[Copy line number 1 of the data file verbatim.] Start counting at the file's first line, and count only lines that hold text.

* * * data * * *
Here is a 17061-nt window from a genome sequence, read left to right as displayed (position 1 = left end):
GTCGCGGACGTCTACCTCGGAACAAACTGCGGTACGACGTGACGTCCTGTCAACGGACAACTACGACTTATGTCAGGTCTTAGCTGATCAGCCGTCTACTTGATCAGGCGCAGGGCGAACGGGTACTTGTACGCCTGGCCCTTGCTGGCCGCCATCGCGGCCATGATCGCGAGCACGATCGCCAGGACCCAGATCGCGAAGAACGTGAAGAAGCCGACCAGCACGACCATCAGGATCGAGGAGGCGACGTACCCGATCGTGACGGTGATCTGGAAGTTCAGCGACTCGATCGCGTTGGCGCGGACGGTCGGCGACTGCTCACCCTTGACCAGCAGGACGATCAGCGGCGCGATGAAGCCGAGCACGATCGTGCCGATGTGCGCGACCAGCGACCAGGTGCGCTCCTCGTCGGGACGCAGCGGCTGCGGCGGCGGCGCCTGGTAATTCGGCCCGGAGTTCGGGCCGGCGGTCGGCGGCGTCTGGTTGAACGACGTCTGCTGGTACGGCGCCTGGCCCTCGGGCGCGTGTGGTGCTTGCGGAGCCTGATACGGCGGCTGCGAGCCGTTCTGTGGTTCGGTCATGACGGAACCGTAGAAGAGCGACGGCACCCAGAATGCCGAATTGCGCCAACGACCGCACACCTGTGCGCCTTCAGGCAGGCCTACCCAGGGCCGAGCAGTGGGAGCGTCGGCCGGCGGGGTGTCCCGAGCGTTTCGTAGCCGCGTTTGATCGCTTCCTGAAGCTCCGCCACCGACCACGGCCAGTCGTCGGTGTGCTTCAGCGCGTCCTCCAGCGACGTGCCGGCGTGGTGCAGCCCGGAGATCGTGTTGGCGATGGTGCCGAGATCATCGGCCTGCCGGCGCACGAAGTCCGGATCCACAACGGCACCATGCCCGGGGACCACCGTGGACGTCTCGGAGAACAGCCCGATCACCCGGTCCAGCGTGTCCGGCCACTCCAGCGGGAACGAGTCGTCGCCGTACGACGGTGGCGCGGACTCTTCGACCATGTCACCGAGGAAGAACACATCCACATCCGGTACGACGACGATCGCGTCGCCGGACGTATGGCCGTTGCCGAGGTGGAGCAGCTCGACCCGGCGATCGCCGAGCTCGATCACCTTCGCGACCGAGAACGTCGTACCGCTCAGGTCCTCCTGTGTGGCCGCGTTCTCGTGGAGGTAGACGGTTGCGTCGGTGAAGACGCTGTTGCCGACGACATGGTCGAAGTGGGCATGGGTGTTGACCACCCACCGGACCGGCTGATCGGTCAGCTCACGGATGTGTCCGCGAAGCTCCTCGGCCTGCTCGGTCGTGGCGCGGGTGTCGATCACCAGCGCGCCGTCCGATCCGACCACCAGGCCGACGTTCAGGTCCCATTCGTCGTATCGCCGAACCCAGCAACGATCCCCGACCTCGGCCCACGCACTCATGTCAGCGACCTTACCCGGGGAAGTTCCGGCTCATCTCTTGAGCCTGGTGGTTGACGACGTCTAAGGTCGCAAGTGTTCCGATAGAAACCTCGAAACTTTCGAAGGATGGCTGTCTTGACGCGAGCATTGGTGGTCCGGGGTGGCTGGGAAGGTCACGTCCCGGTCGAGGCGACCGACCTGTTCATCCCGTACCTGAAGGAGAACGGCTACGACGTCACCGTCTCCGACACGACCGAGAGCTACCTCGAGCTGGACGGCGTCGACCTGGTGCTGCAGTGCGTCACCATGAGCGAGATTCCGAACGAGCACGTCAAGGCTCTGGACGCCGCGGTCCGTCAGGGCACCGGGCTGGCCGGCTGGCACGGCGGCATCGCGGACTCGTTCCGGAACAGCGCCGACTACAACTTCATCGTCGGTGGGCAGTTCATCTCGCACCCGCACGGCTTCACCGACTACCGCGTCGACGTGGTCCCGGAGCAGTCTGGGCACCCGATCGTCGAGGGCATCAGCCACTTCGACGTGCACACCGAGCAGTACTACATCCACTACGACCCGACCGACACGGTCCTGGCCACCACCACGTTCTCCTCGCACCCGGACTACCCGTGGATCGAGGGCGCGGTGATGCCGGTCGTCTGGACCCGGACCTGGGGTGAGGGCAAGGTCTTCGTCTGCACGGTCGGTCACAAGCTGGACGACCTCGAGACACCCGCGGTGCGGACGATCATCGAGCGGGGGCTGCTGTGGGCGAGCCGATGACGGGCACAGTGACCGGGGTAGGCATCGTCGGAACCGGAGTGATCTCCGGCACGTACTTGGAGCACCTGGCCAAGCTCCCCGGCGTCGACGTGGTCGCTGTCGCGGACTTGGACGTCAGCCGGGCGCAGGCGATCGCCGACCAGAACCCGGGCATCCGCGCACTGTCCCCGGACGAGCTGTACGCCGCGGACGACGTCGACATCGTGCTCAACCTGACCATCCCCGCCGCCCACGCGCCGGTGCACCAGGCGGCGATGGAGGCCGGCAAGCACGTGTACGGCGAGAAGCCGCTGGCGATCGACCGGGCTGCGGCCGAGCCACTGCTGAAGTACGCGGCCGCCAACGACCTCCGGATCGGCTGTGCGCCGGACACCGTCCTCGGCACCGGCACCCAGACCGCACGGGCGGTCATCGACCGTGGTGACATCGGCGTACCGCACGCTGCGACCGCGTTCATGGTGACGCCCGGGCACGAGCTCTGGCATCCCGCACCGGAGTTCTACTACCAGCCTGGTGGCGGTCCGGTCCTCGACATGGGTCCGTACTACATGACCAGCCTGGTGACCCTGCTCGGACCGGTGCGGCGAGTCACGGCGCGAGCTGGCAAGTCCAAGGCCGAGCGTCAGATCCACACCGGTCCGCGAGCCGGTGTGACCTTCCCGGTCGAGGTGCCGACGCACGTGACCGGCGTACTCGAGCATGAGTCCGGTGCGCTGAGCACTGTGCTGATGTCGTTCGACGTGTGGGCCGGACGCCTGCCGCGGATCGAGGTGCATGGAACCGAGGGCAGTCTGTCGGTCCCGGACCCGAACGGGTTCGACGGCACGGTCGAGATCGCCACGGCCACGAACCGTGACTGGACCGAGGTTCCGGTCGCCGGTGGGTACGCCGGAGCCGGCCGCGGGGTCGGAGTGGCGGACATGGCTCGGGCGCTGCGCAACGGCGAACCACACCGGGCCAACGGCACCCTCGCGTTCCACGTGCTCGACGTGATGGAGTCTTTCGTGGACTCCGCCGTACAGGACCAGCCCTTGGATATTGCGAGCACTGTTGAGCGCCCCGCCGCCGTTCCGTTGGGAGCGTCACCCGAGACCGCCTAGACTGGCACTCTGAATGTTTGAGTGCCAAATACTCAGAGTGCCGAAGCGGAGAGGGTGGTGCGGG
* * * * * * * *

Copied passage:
Here is a 17061-nt window from a genome sequence, read left to right as displayed (position 1 = left end):